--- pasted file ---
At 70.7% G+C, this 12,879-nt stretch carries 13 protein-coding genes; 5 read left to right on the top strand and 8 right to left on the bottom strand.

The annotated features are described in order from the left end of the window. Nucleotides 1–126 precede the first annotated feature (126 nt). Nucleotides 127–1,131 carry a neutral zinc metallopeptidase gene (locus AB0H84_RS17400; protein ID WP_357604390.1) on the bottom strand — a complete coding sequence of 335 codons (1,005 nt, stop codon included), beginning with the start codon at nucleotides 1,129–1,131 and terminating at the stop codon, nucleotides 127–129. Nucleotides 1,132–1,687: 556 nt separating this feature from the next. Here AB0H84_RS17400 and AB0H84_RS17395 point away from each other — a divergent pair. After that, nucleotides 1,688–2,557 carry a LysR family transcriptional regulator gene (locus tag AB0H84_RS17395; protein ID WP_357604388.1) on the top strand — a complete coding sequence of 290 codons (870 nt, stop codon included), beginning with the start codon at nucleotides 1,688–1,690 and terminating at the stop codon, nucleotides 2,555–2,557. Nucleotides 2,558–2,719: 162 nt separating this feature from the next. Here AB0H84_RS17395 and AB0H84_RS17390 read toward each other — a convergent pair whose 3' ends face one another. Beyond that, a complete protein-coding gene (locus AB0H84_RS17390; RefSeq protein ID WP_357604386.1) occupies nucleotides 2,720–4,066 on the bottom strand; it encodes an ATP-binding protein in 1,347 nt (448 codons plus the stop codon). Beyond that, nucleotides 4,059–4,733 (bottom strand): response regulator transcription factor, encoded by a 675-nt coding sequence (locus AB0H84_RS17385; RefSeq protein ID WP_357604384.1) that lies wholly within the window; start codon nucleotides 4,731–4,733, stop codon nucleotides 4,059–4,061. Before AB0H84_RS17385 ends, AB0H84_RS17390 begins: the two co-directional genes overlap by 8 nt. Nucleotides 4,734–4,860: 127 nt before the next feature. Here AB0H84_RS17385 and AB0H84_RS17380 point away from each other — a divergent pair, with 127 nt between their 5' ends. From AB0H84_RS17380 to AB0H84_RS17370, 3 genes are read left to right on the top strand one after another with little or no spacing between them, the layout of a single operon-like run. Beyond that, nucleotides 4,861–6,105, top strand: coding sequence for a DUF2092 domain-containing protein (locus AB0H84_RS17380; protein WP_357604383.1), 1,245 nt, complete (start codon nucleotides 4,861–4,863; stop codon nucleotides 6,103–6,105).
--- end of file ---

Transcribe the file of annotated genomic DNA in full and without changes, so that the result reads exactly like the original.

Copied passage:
At 70.7% G+C, this 12,879-nt stretch carries 13 protein-coding genes; 5 read left to right on the top strand and 8 right to left on the bottom strand.

The annotated features are described in order from the left end of the window. Nucleotides 1–126 precede the first annotated feature (126 nt). Nucleotides 127–1,131 carry a neutral zinc metallopeptidase gene (locus AB0H84_RS17400; protein ID WP_357604390.1) on the bottom strand — a complete coding sequence of 335 codons (1,005 nt, stop codon included), beginning with the start codon at nucleotides 1,129–1,131 and terminating at the stop codon, nucleotides 127–129. Nucleotides 1,132–1,687: 556 nt separating this feature from the next. Here AB0H84_RS17400 and AB0H84_RS17395 point away from each other — a divergent pair. After that, nucleotides 1,688–2,557 carry a LysR family transcriptional regulator gene (locus tag AB0H84_RS17395; protein ID WP_357604388.1) on the top strand — a complete coding sequence of 290 codons (870 nt, stop codon included), beginning with the start codon at nucleotides 1,688–1,690 and terminating at the stop codon, nucleotides 2,555–2,557. Nucleotides 2,558–2,719: 162 nt separating this feature from the next. Here AB0H84_RS17395 and AB0H84_RS17390 read toward each other — a convergent pair whose 3' ends face one another. Beyond that, a complete protein-coding gene (locus AB0H84_RS17390; RefSeq protein ID WP_357604386.1) occupies nucleotides 2,720–4,066 on the bottom strand; it encodes an ATP-binding protein in 1,347 nt (448 codons plus the stop codon). Beyond that, nucleotides 4,059–4,733 (bottom strand): response regulator transcription factor, encoded by a 675-nt coding sequence (locus AB0H84_RS17385; RefSeq protein ID WP_357604384.1) that lies wholly within the window; start codon nucleotides 4,731–4,733, stop codon nucleotides 4,059–4,061. Before AB0H84_RS17385 ends, AB0H84_RS17390 begins: the two co-directional genes overlap by 8 nt. Nucleotides 4,734–4,860: 127 nt before the next feature. Here AB0H84_RS17385 and AB0H84_RS17380 point away from each other — a divergent pair, with 127 nt between their 5' ends. From AB0H84_RS17380 to AB0H84_RS17370, 3 genes are read left to right on the top strand one after another with little or no spacing between them, the layout of a single operon-like run. Beyond that, nucleotides 4,861–6,105, top strand: coding sequence for a DUF2092 domain-containing protein (locus AB0H84_RS17380; protein WP_357604383.1), 1,245 nt, complete (start codon nucleotides 4,861–4,863; stop codon nucleotides 6,103–6,105).